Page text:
Before my recent trip to Colorado, I had not hitchiked in many years. There was no need to. And it seemed like a bad idea in most cases. (As in anywhere in New York City.) But over the past week or so, I racked up an impressive number of hitched rides. All thanks to the kindness of strangers who rescued me from inconvenience of varying degrees. One stranger did not give me a ride, but a roof for the night. Yet another provided a home in Denver. Those strangers are friends now.
On 9th August, my partner and I hiked up to Cottonwood Pass planning to make a short resupply run to the town of Buena Vista. At the pass, we met several day-trippers out to ogle the Collegiate Peaks, Cottonwood Lake, and other attractions. We struck up a conversation with a pair of women who turned out to be a retired school-teacher and her former student taking their vacation together, and who offered to drive us the eighteen miles into town. After resupplying, we needed a ride back to the trail. On asking a local jeep service, it seemed like we would get a ride much later in the evening. I asked around a bit more. Hearing me ask for referrals to jeep services, a young man at a kayaking store offered us a ride, refusing payment as he did so. We finally persuaded him to accept some gas money. Bad weather forced us off the trail that night, so incredibly enough, we needed a third ride, this time back to Buena Vista again. A Texan couple whom we asked for a ride said they were only going to a campground along the way, where they could drop us. We accepted and hopped in; a short while later, our conversation was flourishing to such an extent that our hosts kept on driving right till Buena Vista.
A day or so later, I made a trip to Salida for the day. I was dropped off by my new host, ‘L,’ the same young man who had given us a ride to Cottonwood Pass. He had also offered to pick me up in the evening and drive me back to Buena Vista after he was done with his river running work for the day. On arriving in Salida I found myself facing a longish walk of sixteen long blocks. No matter; by now, I knew the routine. I stuck out my thumb. A few minutes later, I had my ride. When I returned to the city center, I hitched another ride. My hitchhiking instincts, long made dormant in urban settings, had been reawakened by the kindness of Colorado’s drivers.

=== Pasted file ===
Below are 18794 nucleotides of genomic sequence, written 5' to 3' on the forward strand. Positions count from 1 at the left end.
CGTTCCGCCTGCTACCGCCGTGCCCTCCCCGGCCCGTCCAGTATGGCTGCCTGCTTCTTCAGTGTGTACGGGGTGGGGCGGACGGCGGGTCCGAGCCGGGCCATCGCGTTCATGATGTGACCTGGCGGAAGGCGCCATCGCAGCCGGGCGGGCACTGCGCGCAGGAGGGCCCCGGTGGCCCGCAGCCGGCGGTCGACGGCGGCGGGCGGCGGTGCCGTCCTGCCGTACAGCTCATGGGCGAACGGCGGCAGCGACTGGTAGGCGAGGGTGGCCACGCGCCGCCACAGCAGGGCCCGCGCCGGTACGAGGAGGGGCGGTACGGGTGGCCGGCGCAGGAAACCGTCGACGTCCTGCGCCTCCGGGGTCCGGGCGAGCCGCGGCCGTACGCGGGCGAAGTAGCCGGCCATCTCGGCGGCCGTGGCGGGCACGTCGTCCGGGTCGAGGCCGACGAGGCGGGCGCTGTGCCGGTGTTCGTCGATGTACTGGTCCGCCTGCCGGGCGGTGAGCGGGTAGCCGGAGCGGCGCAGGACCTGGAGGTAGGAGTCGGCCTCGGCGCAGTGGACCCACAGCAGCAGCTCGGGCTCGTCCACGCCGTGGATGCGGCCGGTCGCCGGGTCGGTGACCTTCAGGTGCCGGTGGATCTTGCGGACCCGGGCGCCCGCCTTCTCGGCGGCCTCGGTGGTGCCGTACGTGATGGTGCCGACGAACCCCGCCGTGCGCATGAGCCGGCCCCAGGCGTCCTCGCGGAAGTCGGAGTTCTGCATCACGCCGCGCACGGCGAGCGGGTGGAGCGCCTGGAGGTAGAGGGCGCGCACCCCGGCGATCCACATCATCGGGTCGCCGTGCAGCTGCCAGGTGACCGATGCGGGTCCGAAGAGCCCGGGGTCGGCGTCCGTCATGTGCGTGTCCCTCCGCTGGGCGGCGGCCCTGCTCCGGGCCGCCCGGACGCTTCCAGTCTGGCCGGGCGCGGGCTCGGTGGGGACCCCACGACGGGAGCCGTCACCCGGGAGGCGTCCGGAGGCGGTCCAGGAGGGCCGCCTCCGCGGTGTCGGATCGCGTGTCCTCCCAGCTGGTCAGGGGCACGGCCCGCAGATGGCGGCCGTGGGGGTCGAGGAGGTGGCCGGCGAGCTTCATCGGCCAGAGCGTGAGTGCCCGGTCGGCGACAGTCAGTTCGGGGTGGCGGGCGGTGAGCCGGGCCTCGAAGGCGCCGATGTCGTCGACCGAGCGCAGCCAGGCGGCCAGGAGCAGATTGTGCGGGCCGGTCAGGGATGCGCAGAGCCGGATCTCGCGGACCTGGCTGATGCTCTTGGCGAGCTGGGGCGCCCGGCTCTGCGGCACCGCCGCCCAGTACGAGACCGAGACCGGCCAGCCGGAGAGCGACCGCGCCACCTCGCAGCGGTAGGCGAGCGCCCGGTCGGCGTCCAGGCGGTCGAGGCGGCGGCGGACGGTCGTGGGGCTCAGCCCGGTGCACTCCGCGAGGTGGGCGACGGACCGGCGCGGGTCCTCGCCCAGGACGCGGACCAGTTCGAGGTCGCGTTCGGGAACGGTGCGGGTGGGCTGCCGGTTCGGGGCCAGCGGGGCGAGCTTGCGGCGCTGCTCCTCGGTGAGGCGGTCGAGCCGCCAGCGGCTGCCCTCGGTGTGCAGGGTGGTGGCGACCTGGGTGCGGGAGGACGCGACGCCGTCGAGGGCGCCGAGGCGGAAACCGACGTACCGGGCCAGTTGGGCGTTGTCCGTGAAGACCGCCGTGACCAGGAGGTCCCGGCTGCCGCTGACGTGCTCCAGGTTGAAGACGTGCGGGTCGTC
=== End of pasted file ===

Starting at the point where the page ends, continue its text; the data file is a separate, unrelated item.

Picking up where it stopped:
The best, obviously, was reserved for last. This past Sunday, I decided to hike from Cottonwood Pass to Tincup Pass Road. I wanted to start hiking at 6AM, and would need ride. Needless to say ‘L’ was on the case. He offered to pick me up at 530AM in the morning from my accommodations, and to pick me up late in the evening from my hike’s endpoint. (My accommodations deserve a special mention. The night before I had rented an AirBNB room on a discount from a very generous host, ‘E,’ a prominent local figure in town known for his involvement in civic affairs after a career in a successful river running business. As I checked out, I told my host I did not have anywhere to stay for the night. On hearing this, he offered me crash space; his seven-year old son was away on vacation, and I could have his room. ‘E’ even offered to drive me to the trailhead if my morning ride did not materialize.)
On completing my hike, I found myself at Tincup Pass Road trailhead, and quickly realized I had made a mistake and faced a severe problem. I had asked ‘L’ to pick me up at Tincup Pass itself, which was several miles away. He would not be arriving till 830PM; I had finished my hike by 330PM. I would not only have to wait five hours for his arrival, I would also have to hope he would realize my mistaken directions and drive to the trailhead instead. My phone had no service, so there was little chance I could contact him and correct the miscommunication. I was facing a long, cold, confusing and anxiety provoking wait, and possibly a very long walk back down a dark 4WD road back to the main highway. My best bet was to, you guessed it, hitch a ride. I saw an elderly gentleman with a young woman emerging from a trail close by and walked over to ask for help. I was told that I could count on a ride because ‘my son has done this sort of thing in the past many times and people have always helped him with a ride.’ I was to be the grateful recipient of an act of paying forward. Sure enough, his son, who had climbed fifty-three of Colorado’s fifty-four fourteeners, and offered me a beer as a well-earned reward for my hike, was willing to drive me into town. An hour later, I was safely back in my cabin. That night, my new friend ‘L’ spent the night at my motel so that he could rise early in the morning and drive me to the Buena Vista bus station for my bus back to Denver. On reaching Denver, I knew I could count on the hospitality of my host, my hiking partner’s friend, who had also put us up on our arrival in Denver a week ago.
The most straightforward expression of my feelings on leaving Colorado was that I was overwhelmed by the kindness and generosity of all those I had met: the folks I met on the trail, and the ones who helped me off it. The acts I encountered were among the simplest and most complex of all–extensions of help and caring and hospitality. But they were rescues from inconvenience and danger too. They were reminders that the human bonds so necessary for the sustenance and flourishing of our most important relationships can be made visible by these sorts of gestures. If only we would try.